Hear it Like Your Grandmother - Simulating Age Related Hearing Loss

As we age, our auditory sensitivity often declines, and the average decline is perhaps a lot more than you might think! Use the buttons below to start or stop a little stand-up comedy video clip, and to select to hear it the way it would sound to an average elderly person some 60, 70, or 80 years old, or someone completely deaf. You can also add "multi-speaker babble" background noise. Hearing the comedian is, unsurprisingly, more difficult in the presence of background noise, but it is even harder with old age hearing loss on top of the noise.

Background Noise

If you are fairly young and your hearing is good, you may be surprised, even appalled, at how much worse the simulated "elderly hearing" is. Is it really that bad? The answer to that is: it depends. First of all, people vary considerably in how much they are affected by old age hearing loss, but this simulation is based on data from a study of hearing in elderly Americans, and it reflects the average hearing loss seen in elderly ladies in South Carolina, and, for still unknown reasons the average hearing loss in men in this study was even worse! Also, this little demo is only a rather "rough and ready" approximation of what old age hearing loss is like. All it does is to use digital filters to reduce the sound in varying frequency bands according to the average loss of sensitivity. In this figure below, the average age related loss according to Schmiedt (2010) is shown with little circles, while the solid lines show the filter transfer functions of the digital filters I have constructed for this demo.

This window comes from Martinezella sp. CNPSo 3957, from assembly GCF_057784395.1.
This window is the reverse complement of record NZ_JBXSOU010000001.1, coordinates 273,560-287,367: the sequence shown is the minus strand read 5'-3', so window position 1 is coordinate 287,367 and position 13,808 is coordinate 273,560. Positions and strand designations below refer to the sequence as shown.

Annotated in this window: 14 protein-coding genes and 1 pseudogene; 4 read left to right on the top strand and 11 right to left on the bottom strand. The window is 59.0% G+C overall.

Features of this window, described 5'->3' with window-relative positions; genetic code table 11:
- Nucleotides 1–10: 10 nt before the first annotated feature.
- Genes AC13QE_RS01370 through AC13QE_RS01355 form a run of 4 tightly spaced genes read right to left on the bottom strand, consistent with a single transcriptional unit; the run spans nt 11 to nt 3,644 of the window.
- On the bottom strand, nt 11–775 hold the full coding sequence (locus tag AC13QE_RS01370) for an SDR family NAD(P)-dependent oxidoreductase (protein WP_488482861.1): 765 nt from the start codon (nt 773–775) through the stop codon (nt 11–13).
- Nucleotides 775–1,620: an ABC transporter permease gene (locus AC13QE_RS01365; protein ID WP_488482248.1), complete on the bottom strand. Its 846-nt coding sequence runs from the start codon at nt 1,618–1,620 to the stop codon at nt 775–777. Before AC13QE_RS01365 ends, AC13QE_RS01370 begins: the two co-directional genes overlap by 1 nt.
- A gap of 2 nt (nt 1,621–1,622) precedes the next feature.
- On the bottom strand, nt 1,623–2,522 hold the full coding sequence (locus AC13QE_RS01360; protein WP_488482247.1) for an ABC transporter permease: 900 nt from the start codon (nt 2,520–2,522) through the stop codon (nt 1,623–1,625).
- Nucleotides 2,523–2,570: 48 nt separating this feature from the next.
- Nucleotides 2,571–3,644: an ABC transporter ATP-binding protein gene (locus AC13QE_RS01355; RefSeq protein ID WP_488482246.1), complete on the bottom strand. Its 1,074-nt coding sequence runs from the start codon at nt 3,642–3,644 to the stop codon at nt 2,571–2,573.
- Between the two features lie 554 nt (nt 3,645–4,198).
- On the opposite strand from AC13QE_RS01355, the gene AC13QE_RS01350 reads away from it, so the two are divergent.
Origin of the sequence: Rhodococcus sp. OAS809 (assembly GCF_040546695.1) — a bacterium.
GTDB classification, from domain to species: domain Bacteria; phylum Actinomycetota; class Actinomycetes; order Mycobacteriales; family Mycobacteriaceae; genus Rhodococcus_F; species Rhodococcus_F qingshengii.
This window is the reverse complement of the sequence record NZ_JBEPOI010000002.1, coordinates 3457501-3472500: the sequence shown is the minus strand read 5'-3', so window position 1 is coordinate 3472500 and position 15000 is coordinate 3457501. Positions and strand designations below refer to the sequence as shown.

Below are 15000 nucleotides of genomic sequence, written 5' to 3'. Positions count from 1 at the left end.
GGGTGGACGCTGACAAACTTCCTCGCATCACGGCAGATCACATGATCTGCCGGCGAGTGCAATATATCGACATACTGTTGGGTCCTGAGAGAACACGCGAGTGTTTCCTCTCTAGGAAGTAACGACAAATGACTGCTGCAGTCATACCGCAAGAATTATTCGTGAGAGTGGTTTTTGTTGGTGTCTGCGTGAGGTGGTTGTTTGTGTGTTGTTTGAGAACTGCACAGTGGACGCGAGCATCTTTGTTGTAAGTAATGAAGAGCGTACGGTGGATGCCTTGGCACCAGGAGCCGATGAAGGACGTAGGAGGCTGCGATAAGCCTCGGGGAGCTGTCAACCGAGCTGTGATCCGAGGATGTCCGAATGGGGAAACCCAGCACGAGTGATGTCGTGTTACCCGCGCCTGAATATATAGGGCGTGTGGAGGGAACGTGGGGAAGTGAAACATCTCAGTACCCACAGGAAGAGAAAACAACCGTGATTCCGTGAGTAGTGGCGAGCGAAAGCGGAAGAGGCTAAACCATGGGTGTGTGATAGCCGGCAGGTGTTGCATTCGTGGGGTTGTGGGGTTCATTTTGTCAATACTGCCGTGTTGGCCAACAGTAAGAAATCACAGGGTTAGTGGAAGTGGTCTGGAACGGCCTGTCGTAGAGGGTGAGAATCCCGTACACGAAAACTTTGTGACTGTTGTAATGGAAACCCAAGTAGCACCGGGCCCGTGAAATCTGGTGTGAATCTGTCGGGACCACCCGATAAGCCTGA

average hearing loss graph

There are additional problems that often arise with hearing in old age ("broadening of auditory filters" and "recruitment"), and which this demo does not capture. (There are also more sophisticated and accurate hearing loss simulators but they would be difficult to implement in a web browser, and the loss of sensitivity is by far the largest and most important effect, so as a simulation of what your hearing is likely to be like when you are old, it is not far off).

The upshot of all this is: chances are 50/50 that your hearing in old age is likely to be if anything worse than this demo would suggest, and that, by the time you are 70, chances are that you will need hearing aids in order to take part in social activities. (Sorry to be the bearer of bad news!)

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